EFF is throwing its support behind A.B. 811, a California bill sponsored by Assemblymember Mike Gipson, that would establish that youth in custody have a right to “reasonable access to computer technology and the internet for the purposes of education and maintaining contact with family and supportive adults.” The bill would also establish the right of youth in foster care to have access to computers and the internet.

  • DRM

  • Intellectual Monopolies

    • Daimler joins Linux’s Open Invention Network patent-protection group [iophk: "quaint but does 0 against patent trolls"]

      The OIN patent license and member cross-licenses are available royalty-free to any party that joins the OIN community.

    • Copyrights

      • From the Flying Dutchman to Piratenpartij, Pirates in The Netherlands are making Waves

        The coupling of a proportional representation electoral system and the steadfast campaigning of the Dutch Pirate Party means that there is a very real chance of seeing a Pirate elected to the Dutch Parliament (Tweede Kamer) with a second Pirate being an outside possibility.

        David A Elston, Pirate Party Acting Leader has already stated his (and our) strong support for our friends just across the sea and Mark Chapman, Pirate Party Spokesperson has previously written positively on the work of PPNL.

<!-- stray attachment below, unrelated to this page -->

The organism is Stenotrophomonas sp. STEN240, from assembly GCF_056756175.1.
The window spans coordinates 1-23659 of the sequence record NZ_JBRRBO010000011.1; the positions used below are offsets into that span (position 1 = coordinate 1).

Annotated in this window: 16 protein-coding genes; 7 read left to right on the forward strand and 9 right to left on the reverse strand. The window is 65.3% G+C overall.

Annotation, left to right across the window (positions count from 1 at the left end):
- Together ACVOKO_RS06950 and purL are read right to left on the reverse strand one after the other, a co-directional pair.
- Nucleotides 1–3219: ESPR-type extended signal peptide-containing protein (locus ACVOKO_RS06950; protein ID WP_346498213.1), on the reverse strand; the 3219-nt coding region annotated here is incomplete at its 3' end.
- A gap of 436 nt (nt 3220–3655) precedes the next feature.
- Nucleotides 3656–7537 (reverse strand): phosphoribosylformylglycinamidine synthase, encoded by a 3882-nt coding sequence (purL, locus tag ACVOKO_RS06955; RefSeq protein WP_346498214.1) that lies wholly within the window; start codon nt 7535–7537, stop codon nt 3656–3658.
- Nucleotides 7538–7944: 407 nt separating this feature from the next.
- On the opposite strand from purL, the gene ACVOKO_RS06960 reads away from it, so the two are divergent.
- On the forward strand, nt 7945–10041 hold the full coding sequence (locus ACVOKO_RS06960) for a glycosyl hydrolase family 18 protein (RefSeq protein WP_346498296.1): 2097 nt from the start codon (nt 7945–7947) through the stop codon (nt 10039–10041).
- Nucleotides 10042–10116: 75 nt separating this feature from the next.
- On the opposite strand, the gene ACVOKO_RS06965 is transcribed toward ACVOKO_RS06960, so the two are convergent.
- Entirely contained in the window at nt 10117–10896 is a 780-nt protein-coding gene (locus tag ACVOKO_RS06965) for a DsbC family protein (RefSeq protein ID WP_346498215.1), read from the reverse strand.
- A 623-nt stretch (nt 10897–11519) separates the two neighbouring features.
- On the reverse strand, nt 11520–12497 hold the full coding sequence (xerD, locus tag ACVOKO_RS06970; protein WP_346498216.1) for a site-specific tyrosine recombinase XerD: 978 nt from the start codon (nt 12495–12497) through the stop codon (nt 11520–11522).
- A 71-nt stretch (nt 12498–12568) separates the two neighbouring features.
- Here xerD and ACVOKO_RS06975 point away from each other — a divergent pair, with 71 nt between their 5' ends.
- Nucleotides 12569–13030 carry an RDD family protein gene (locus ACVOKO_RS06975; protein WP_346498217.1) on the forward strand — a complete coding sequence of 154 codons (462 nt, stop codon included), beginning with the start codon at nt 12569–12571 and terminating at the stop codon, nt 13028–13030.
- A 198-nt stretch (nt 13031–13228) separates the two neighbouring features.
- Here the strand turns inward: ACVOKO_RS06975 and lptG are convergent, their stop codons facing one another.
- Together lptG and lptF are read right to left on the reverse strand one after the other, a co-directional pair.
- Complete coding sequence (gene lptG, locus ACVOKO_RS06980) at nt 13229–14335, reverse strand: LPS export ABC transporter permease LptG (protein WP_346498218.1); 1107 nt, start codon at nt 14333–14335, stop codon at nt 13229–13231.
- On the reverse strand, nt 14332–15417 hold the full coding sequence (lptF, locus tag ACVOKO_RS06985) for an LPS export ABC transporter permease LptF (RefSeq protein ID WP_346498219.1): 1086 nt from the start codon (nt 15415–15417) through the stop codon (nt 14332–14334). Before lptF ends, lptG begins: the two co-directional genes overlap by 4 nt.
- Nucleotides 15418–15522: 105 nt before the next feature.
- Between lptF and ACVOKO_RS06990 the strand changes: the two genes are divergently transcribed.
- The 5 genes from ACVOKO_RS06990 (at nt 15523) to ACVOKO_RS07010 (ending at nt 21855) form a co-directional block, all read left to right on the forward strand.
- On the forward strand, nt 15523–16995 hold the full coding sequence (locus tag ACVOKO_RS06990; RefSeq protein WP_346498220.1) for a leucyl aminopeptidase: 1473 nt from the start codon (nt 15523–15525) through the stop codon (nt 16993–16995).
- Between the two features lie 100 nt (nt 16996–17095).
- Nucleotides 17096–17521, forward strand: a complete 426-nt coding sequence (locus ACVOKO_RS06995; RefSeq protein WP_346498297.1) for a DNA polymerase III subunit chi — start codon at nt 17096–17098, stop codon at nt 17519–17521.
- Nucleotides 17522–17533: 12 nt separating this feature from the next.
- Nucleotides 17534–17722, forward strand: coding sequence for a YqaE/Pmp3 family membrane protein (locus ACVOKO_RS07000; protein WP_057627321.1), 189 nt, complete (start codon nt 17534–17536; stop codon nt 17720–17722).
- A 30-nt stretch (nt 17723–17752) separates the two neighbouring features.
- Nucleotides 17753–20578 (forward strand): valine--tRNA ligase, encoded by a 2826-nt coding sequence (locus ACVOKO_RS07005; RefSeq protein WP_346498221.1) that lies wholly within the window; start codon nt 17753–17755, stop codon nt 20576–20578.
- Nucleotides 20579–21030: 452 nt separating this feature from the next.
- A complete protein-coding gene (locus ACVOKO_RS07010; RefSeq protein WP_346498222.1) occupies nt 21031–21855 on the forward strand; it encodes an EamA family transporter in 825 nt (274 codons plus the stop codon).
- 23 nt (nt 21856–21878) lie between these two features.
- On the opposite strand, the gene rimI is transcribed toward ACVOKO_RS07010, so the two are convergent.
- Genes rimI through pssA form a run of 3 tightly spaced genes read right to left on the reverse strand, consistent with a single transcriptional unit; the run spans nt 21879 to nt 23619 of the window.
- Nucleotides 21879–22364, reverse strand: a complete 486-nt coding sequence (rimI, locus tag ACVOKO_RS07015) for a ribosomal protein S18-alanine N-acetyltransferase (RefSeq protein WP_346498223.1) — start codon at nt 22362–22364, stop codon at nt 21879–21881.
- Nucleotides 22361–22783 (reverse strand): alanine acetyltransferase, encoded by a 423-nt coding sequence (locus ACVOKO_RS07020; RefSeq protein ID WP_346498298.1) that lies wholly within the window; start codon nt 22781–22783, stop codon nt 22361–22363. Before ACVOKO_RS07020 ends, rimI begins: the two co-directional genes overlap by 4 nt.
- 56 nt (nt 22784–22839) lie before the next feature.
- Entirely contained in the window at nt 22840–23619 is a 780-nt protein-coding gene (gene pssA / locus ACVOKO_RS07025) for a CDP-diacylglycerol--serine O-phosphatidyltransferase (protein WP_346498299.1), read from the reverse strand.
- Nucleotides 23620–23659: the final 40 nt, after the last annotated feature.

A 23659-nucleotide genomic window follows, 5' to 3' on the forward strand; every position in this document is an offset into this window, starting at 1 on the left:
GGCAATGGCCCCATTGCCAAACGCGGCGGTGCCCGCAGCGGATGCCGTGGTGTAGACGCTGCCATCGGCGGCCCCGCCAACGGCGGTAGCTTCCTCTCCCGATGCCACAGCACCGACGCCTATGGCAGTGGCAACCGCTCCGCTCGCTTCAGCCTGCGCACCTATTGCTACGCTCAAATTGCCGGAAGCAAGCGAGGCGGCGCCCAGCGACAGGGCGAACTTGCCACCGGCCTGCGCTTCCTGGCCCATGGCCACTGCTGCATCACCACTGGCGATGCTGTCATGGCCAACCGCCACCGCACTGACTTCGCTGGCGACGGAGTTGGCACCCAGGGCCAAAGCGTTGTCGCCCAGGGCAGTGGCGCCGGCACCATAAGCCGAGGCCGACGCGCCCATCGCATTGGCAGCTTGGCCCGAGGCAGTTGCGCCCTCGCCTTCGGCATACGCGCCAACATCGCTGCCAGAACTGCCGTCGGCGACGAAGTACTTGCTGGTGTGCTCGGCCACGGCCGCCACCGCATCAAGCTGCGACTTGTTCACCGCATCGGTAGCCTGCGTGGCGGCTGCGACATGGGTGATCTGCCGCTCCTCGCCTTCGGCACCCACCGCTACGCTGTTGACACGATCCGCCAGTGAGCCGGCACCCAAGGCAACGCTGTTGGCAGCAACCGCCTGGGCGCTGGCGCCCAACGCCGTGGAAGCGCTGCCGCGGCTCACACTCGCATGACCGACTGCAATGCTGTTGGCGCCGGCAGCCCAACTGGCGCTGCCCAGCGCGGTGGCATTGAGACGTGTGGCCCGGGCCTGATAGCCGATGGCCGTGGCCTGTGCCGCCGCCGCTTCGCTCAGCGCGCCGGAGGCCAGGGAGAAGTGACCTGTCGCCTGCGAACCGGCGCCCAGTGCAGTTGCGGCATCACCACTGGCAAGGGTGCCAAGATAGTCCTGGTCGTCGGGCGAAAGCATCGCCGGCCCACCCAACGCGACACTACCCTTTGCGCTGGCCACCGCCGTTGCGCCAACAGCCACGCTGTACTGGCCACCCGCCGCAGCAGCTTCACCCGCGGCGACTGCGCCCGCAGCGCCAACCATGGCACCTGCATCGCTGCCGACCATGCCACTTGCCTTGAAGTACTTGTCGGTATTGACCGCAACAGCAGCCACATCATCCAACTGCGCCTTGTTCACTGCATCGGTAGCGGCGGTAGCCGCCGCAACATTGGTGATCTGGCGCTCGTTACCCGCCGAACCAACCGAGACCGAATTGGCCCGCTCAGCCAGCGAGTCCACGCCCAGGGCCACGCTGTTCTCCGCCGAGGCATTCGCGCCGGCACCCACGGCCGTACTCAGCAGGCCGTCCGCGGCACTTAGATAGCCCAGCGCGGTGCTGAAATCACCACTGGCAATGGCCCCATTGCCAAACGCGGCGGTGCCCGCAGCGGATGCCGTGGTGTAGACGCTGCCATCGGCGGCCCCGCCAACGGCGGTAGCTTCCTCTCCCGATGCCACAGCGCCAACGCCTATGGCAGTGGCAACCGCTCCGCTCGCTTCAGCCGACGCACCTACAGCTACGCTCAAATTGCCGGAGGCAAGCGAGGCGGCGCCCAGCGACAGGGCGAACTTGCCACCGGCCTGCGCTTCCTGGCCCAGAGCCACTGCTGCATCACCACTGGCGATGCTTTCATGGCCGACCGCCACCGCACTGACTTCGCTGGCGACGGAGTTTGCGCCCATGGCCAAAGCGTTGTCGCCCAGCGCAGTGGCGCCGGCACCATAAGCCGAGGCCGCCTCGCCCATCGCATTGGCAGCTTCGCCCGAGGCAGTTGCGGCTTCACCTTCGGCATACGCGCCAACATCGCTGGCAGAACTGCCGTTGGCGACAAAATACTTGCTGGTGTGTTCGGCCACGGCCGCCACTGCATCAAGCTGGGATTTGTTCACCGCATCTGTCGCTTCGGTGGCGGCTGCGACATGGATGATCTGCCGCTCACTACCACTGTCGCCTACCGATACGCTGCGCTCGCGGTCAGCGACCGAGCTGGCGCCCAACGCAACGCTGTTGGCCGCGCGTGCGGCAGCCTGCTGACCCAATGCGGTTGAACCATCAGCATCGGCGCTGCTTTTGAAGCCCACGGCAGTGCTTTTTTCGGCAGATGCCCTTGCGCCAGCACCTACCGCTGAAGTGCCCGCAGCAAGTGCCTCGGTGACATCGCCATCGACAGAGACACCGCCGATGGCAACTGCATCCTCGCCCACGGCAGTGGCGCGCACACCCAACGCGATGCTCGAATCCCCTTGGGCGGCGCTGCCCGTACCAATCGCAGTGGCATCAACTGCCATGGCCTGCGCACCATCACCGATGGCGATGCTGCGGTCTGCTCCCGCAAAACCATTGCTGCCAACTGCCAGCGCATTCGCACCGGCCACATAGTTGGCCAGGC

• Australia’s Prime Minister Supports Expanded Safe Harbor Protections Down Under

        And that rocky road to harmonizing Australian copyright law with the EU and America is being laid by the usual entertainment industry suspects, whose objections are familiar tropes. Music and entertainment groups are complaining that offering safe harbor protections to such unworthy entities as schools and libraries, along with websites like Google and Facebook, amounts to codifying piracy. That’s silly for all the reasons you should already know, but which can be best stated as it being quite dumb, and immoral, to saddle a third party with the guilt of a pirate just because it’s an easier and more lucrative target. Because that’s all this opposition amounts to: the desire to sue a school if a student infringes copyright. Or Google. Or a museum that provides internet access. This is what the entertainment industry wants to go to bat over.

      • Piracy? RIAA Labels Asked Us to Promote Their Music, Spinrilla Says

        In addition, the hip-hop mixtape service notes that the labels, that are now suing, repeatedly reached out to them for promotions. This even happened after the lawsuit was filed last month.